This section is from the book "Faith - Healing. Christian Science And Kindred Phenomena", by James Monroe Buckley. Also available from Amazon: Faith-Healing, Christian Science and Kindred Phenomena.
In dreams, time and the limitations of space are apparently annihilated. This is to be explained by the fact that the reports of the senses and tha movements of external bodies by which we measure time are shut out, and the mind is entirely absorbed in a series of images.
I entered the South Kensington Museum in London, and saw a painting of an Alderney bull, cow, and calf in a field, which produced so extraordinary an illusion that I advanced several steps toward it in broad daylight, under the belief that I was looking out of a window into the park. The same phenomenon occurs under the spell of an orator of the highest grade; and it is the charm of a theatrical performance to make an audience think and feel that a series of events which would ordinarily occupy many years is taking place before them. That which, under these circumstances, is accomplished in part by abstraction or external means, in dreams is done entirely by cutting off all possibility of estimating time or space.
The mind is supposed to move more rapidly in dreams than in waking thoughts. Dreams without doubt are more diversified and numerous than the waking thoughts of busy men and women absorbed in a particular routine of work, or in the necessary cares of the body, or in conversation circumscribed by conventional laws, the slow rate of speech, and the duty of listening. But it is an error to think that dream-images are more numerous than those of revery. In a single hour of revery one may see more images than he could fully describe in a volume of a thousand pages. It is as true of the waking as of the dreaming state, that Lulled in the countless chambers of the brain, Our thoughts are linked in many a hidden chain ; Wake but one, and lo! what myriads rise : Each stamps its image as the other flies.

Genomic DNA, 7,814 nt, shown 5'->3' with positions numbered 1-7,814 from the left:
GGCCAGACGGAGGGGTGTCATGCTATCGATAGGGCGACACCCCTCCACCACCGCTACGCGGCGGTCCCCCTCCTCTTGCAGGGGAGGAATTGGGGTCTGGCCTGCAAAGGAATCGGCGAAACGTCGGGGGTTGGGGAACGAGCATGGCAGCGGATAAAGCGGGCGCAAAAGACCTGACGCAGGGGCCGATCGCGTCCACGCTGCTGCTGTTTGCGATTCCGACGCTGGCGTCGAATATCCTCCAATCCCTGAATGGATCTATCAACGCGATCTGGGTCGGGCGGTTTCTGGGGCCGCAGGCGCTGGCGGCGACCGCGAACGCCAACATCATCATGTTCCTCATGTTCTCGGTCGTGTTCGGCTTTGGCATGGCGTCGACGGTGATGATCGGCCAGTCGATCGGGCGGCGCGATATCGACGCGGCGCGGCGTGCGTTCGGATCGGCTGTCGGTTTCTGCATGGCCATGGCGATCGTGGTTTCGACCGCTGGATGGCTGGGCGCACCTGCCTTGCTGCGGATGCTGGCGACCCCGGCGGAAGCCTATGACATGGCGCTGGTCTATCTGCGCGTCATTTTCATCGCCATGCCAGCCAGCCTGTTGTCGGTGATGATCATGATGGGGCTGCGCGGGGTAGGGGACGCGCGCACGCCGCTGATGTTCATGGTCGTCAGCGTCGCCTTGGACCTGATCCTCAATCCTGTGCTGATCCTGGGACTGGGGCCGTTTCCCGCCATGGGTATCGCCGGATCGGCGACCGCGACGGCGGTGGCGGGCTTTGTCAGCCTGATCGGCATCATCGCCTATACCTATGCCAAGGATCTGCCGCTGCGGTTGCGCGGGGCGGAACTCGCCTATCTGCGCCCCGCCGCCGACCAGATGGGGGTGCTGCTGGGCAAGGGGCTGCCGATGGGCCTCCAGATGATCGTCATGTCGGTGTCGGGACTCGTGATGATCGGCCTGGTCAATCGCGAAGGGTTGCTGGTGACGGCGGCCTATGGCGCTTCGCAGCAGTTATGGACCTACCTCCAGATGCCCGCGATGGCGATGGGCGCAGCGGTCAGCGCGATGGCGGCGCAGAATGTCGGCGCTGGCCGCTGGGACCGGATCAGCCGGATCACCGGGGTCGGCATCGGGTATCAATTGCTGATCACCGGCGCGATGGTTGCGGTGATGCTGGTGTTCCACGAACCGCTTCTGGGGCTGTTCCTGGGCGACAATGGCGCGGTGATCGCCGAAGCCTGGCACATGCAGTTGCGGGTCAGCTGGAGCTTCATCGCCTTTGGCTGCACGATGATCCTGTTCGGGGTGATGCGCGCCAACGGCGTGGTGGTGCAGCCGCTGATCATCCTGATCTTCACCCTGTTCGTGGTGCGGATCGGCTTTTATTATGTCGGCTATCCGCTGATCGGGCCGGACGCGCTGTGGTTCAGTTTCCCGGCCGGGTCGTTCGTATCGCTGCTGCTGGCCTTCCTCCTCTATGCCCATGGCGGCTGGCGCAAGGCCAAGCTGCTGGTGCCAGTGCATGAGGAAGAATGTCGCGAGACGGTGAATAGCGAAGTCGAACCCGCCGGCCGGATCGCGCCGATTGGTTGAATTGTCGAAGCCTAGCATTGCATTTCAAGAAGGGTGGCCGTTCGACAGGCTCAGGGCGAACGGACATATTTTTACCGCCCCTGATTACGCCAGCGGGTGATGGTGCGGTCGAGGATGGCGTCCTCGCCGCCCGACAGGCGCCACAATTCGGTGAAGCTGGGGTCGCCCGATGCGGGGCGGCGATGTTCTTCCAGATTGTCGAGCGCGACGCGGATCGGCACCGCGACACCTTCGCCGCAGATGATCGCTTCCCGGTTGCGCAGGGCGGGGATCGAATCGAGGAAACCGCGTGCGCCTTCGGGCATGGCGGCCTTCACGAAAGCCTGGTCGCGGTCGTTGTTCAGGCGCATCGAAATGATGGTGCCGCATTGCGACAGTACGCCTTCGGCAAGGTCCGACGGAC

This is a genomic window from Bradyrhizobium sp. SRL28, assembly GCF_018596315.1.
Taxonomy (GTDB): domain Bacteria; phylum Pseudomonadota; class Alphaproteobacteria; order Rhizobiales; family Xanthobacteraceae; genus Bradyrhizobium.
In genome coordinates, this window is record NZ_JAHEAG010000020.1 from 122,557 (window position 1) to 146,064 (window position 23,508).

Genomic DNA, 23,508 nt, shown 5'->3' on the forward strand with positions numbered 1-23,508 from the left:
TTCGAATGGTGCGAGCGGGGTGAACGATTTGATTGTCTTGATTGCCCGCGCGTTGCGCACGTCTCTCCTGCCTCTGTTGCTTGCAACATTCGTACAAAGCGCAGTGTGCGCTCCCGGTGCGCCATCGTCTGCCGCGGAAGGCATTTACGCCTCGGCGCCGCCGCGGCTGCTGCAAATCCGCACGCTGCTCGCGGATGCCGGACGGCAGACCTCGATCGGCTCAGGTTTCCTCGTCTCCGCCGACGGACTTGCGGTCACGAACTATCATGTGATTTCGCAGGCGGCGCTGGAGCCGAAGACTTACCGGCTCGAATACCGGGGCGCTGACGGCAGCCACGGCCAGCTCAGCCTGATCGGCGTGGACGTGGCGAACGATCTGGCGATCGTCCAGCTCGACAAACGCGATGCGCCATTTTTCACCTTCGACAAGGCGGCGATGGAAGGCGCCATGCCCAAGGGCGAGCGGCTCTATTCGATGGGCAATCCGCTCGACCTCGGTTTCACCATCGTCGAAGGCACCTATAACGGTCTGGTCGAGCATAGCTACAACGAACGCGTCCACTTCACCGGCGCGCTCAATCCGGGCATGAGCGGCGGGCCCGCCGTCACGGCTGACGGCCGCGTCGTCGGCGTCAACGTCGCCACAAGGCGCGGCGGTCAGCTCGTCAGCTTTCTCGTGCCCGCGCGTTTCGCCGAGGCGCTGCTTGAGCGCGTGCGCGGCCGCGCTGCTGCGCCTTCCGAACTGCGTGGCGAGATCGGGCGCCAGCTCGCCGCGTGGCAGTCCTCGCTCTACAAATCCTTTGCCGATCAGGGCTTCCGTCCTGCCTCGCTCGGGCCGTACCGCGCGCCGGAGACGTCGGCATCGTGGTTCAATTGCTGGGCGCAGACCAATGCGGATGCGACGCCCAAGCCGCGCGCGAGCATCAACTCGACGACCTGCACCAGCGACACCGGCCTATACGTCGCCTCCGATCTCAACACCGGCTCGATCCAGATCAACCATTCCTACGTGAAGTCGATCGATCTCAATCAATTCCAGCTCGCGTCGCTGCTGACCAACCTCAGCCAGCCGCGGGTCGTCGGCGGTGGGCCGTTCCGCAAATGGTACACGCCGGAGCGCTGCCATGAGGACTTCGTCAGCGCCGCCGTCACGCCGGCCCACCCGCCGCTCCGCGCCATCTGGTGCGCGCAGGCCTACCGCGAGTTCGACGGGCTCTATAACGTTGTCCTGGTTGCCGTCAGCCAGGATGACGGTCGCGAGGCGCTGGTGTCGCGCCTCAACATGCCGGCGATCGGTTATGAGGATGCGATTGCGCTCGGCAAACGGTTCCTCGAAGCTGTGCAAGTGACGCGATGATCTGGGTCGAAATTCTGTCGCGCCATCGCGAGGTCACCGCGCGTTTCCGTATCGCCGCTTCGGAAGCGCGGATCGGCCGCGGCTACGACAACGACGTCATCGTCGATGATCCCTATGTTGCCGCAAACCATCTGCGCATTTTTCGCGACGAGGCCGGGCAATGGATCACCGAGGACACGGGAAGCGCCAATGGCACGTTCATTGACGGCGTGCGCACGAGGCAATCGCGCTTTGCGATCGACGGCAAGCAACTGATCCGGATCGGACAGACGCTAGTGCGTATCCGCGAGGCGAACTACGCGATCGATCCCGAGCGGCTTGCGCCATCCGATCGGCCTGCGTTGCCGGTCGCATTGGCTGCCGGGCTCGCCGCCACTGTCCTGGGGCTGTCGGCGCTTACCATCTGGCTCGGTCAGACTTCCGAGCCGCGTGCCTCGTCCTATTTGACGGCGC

Apparent loss of identity in dreams, and finding one's self in impossible positions, are the result of the entire occupation of the perceptive faculties with one image at a time. A dream that a man is a clergyman may change into one that he is a general commanding on the field of battle, and he will see no incongruity. He may even imagine himself to be two persons at the same time, as in Dr. Johnson's case when he contended with a man, and was much chagrined to feel that his opponent had the better of him in wit. He was consoled, however, when on waking he perceived that he had furnished the wit for both.
The vividness of dreams is to he explained in the same way. If a man sees that his own house is on fire, and his family in danger, he looks at the scene in such a way that he becomes for the time as unconscious of anything else as though there were nothing in his brain but the picture. So in the dream, as he sees nothing but the picture, it must be more vivid than any ordinary reality can possibly be; only from the most extraordinary scenes can an analogy be drawn.